APOD: Eclipsosaurus Rex (2017 Oct 07)

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APOD: Eclipsosaurus Rex (2017 Oct 07)

Postby APOD Robot » Sat Oct 07, 2017 4:06 am

Image Eclipsosaurus Rex

Explanation: We live in an era where total solar eclipses are possible because at times the apparent size of the Moon can just cover the disk of the Sun. But the Moon is slowly moving away from planet Earth. Its distance is measured to increase about 1.5 inches (3.8 centimeters) per year due to tidal friction. So there will come a time, about 600 million years from now, when the Moon is far enough away that the lunar disk will be too small to ever completely cover the Sun. Then, at best only annular eclipses, a ring of fire surrounding the silhouetted disk of the too small Moon, will be seen from the surface of our fair planet. Of course the Moon was slightly closer and loomed a little larger 100 million years ago. So during the age of the dinosaurs there were more frequent total eclipses of the Sun. In front of the Tate Geological Museum at Casper College in Wyoming, this dinosaur statue posed with a modern total eclipse, though. An automated camera was placed under him to shoot his portrait during the Great American Eclipse of August 21.

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Re: APOD: Eclipsosaurus Rex (2017 Oct 07)

Postby Boomer12k » Sat Oct 07, 2017 5:32 am

Imaginative... and creative... I am sure the dinosaur enjoyed the view as he "POSED" for the shot....

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Re: APOD: Eclipsosaurus Rex (2017 Oct 07)

Postby neufer » Sat Oct 07, 2017 9:50 am

One wonders what Rex thought of the Moron Moon back then.
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Re: APOD: Eclipsosaurus Rex (2017 Oct 07)

Postby Guest » Sat Oct 07, 2017 11:01 am

We live in an era where total solar eclipses are possible because at times the apparent size of the Moon can just cover the disk of the Sun.

As has everyone that has ever lived on Earth. Duh.

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Re: APOD: Eclipsosaurus Rex (2017 Oct 07)

Postby neufer » Sat Oct 07, 2017 12:25 pm

Guest wrote:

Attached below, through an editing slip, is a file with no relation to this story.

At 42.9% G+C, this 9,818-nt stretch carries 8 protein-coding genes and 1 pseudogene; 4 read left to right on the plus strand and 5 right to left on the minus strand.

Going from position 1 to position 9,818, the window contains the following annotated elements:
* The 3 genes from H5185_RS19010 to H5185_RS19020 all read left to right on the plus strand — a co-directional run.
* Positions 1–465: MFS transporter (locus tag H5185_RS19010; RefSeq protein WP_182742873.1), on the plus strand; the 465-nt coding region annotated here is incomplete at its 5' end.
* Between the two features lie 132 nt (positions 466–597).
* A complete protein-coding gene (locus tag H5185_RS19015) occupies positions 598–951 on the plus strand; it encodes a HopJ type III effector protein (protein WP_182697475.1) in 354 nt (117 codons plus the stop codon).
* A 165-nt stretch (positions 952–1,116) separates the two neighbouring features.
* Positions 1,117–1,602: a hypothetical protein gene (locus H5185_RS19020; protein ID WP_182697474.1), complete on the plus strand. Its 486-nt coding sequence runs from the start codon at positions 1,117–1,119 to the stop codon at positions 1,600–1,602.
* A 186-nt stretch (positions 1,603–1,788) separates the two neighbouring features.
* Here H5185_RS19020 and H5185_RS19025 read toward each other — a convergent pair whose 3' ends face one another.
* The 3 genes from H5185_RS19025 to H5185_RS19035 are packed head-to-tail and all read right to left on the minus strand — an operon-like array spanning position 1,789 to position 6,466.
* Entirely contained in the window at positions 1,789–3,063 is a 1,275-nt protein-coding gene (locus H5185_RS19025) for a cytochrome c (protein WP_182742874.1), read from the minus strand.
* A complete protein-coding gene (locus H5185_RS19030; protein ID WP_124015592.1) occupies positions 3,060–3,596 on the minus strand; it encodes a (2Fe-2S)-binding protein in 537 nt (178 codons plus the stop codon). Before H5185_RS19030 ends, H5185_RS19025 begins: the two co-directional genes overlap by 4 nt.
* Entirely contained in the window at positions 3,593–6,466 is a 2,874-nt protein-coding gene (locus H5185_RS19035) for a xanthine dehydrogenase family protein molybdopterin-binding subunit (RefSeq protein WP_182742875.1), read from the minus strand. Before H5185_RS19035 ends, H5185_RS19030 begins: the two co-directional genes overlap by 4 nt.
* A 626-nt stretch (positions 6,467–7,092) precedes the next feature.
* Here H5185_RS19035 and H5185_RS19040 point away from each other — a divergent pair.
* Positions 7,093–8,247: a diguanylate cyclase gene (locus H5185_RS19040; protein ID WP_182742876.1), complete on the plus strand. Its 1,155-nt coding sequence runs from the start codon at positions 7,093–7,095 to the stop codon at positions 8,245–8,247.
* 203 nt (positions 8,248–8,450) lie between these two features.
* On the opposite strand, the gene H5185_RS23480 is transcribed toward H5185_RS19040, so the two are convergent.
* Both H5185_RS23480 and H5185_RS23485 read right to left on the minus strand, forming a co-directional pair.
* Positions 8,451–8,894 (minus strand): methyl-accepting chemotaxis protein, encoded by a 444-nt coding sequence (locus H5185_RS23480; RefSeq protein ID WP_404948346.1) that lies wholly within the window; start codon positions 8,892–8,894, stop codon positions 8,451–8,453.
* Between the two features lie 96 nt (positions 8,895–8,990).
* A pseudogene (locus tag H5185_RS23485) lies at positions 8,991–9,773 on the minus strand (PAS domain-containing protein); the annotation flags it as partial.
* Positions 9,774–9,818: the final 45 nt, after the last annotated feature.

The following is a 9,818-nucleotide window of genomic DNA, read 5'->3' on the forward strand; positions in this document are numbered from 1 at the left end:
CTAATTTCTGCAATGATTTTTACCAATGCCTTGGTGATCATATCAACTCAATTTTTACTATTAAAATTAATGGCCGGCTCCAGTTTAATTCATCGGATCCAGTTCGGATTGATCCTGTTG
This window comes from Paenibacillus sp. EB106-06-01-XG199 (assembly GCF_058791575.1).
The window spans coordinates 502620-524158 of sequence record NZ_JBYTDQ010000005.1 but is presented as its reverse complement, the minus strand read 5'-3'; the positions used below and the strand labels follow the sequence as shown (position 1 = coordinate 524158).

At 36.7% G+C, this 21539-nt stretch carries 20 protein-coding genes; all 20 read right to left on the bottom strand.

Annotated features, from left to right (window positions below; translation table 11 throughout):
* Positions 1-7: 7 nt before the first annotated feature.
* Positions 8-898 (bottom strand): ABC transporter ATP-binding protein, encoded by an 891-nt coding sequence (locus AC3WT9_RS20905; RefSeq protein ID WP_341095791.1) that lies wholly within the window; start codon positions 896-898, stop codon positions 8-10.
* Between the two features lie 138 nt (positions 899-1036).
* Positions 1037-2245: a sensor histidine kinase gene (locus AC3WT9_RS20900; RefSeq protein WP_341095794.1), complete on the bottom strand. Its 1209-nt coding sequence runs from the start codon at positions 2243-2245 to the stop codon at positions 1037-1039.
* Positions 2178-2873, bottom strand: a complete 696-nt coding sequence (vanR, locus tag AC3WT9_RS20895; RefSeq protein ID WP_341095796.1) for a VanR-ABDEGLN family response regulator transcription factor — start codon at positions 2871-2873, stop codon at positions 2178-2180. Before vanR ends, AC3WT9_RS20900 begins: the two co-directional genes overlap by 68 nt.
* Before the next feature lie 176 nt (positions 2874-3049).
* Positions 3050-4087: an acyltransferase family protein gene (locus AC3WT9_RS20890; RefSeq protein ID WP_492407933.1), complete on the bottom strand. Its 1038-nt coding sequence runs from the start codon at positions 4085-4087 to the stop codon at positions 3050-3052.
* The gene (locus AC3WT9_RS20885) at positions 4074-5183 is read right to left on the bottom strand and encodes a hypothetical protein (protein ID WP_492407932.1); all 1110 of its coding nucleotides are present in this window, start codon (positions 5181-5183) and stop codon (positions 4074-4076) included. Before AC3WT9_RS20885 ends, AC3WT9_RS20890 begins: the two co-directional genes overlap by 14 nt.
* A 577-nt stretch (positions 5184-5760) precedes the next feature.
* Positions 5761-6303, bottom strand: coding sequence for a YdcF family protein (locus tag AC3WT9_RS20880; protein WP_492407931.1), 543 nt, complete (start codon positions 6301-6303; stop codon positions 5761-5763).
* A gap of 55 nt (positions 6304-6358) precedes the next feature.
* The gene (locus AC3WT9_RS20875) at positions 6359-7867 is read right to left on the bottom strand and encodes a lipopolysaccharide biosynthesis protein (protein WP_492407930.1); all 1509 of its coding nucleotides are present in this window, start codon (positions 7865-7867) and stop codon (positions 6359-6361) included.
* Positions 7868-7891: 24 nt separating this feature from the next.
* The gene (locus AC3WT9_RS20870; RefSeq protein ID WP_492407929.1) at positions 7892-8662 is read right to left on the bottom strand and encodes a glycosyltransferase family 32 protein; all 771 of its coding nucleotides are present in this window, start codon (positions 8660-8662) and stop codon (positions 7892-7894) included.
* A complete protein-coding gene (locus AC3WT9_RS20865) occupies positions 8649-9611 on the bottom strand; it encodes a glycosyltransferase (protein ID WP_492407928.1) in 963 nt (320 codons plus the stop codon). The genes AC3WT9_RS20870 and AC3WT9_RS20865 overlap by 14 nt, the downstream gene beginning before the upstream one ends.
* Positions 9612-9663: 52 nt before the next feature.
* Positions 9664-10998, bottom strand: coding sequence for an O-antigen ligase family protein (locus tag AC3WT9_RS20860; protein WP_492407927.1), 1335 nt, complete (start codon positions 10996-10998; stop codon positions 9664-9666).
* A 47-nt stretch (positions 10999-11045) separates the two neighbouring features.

We live in an era where total solar eclipses are possible because at times the apparent size of the Moon can just cover the disk of the Sun.

As has everyone that has ever lived on Earth. Duh.

That's the "We" being referenced. Duh.
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Re: APOD: Eclipsosaurus Rex (2017 Oct 07)

Postby Steve Dutch » Sat Oct 07, 2017 7:04 pm

Now THAT is neat!

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Re: APOD: Eclipsosaurus Rex (2017 Oct 07)

Postby ta152h0 » Sat Oct 07, 2017 7:35 pm

There seems to have been a lot of diversity in those creatures, even flying ones 64999999 million years ago. And all the creatures that ended up in the bottom of the ocean never to be found.
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Re: APOD: Eclipsosaurus Rex (2017 Oct 07)

Postby neufer » Sat Oct 07, 2017 8:05 pm

ta152h0 wrote:
There seems to have been a lot of diversity in those creatures, even flying ones 64999999 million years ago. And all the creatures that ended up in the bottom of the ocean never to be found.

64999999 million years :?:
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Re: APOD: Eclipsosaurus Rex (2017 Oct 07)

Postby kcairns » Sat Oct 07, 2017 8:19 pm

Seems to me the moon is held in orbit by the balance between centrifugal and gravitational forces. it is expending energy dragging tides around, so it must be slowing down, so the centrifugal force must be getting smaller and it should be coming closer to Earth?

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Re: APOD: Eclipsosaurus Rex (2017 Oct 07)

Postby kcairns » Sat Oct 07, 2017 9:24 pm

The laser measuring scheme must be influenced by scattering of photons both in space, which is not entirely empty, and air.
It is acknowledged that Earth is moving closer to the sun for the same reasons that the moon must be moving closer to Earth
The density of air must be increasing making the distance between moon and Earth measured by laser appear to be increasing when it is really decreasing.
Same argument - scattering of photons in space - might apply to the expanding universe conclusion, which I understand is based on red-shifted light, and defies logic.

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Re: APOD: Eclipsosaurus Rex (2017 Oct 07)

Postby neufer » Sat Oct 07, 2017 10:22 pm

kcairns wrote:
Seems to me the moon is held in orbit by the balance between centrifugal and gravitational forces. it is expending energy dragging tides around, so it must be slowing down, so the centrifugal force must be getting smaller and it should be coming closer to Earth?

The ocean tidal bulge lifted by the Moon actually ends up preceding the Moon in space as the Earth rapidly rotates beneath it.

The lagging Moon is thereby pulled forward by the very ocean tidal bulge it has generated and hence the Moon gains angular momentum at the expense of the Earth's rotation.
Last edited by neufer on Sat Oct 07, 2017 10:24 pm, edited 1 time in total.
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Re: APOD: Eclipsosaurus Rex (2017 Oct 07)

Postby heehaw » Sat Oct 07, 2017 10:24 pm

kcairns wrote:Seems to me the moon is held in orbit by the balance between centrifugal and gravitational forces. it is expending energy dragging tides around, so it must be slowing down, so the centrifugal force must be getting smaller and it should be coming closer to Earth?

I'm no expert but the sun is involved, too. Newton was intently focused on the motion of the moon, angry with the first Astronomer Royal for focusing first on an accurate grid of stars against which to measure the moon's motion.

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Re: APOD: Eclipsosaurus Rex (2017 Oct 07)

Postby Chris Peterson » Sat Oct 07, 2017 11:16 pm

kcairns wrote:The laser measuring scheme must be influenced by scattering of photons both in space, which is not entirely empty, and air.